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The findings of a recent study of more than 12,000 Australians has confirmed what previous studies have suggested: that for optimal mental health and happiness in the short and long term, most of us need eight or nine servings of fruit and veg a day- and that fruit consumption particularly impacts women's wellbeing.
US soil scientists have shown that perennial biofuel and cover crops can help protect valuable cash crops by buffering soils against temperature changes that could otherwise impact negatively on plant growth and yield.
At its 4th Annual Awards for Excellence, held in mid-November 2017, independent organics-industry body Australian Organic Ltd announced an exceptional crop of ‘organic champions’: producers, processors, retailers, innovators and products – including, for the first time, wine.
Compared with conventionally farmed soils, those farmed organically contain nearly 60% more microorganisms that are significantly more active, finds a new meta-study from the Research Institute of Organic Agriculture. Humus-rich organic soils also sequester more carbon, reducing harmful CO2 emissions and helping to mitigate climate change.
According to the latest Australian Organic Market Report (AOMR 2017), Australia's organic sector is expanding, exports are up- especially to Asia- and the boom is set to continue, driven by cashed-up middle-class consumers in ‘tiger’ Asian economies and by health-conscious Millennials worldwide.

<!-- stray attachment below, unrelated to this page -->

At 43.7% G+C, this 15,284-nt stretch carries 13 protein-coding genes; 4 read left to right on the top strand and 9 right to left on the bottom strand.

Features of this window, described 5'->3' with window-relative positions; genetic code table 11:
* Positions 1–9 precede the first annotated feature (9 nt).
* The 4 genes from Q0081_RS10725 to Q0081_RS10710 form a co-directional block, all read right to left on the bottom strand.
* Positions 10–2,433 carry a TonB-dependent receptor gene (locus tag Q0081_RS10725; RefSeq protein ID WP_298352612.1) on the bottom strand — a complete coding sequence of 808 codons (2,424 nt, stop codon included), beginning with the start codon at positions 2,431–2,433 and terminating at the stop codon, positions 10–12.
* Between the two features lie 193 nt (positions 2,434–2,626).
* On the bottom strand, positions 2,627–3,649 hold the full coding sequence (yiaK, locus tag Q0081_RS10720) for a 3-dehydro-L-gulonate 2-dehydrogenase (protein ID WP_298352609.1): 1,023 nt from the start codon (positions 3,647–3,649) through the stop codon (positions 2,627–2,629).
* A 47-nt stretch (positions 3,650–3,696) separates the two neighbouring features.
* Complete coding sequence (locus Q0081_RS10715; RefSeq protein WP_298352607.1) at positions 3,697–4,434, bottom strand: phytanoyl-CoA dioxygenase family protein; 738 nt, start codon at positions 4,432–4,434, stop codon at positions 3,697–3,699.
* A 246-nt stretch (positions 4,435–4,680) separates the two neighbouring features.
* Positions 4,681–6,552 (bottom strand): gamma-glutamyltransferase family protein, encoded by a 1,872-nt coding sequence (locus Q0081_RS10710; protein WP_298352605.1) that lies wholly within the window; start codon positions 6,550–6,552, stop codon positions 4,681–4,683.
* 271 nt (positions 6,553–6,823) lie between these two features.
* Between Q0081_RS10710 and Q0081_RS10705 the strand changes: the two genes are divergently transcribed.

Taking a fresh approach to Australia’s poor vegetable-consumption scorecard, CSIRO scientists developed Veg-Eze, a free app that challenges users to eat more vegies, more often. The resulting data will be used to help farmers cater better to changing consumer demand.
The Australian Government has committed AU$10m in grant funding to help boost wine tourism Down Under by 40,000 people by 2019-20. Need funds get your ‘wine experience’ idea up and running? Apply to Wine Australia by 02 March 2018.
A recent study from The Research Institute of Organic Agriculture (FiBL) in Europe has concluded that organic farming methods could feed 9.5+billion people sustainably by 2050 if we did less of just two other things.
Many Pacific Island countries and territories will lose 50 to 80 percent of marine species by the end of the 21st century if climate change and global warming continue unchecked, reports a new study published in the November issue of Marine Policy.
A new investor guide from global sustainability non-profit Ceres is a timely reference as sustainability resolution filings with food companies rise, reflecting mounting pressure from shareholders to address the social and environmental risks of bringing major ag commodities to market.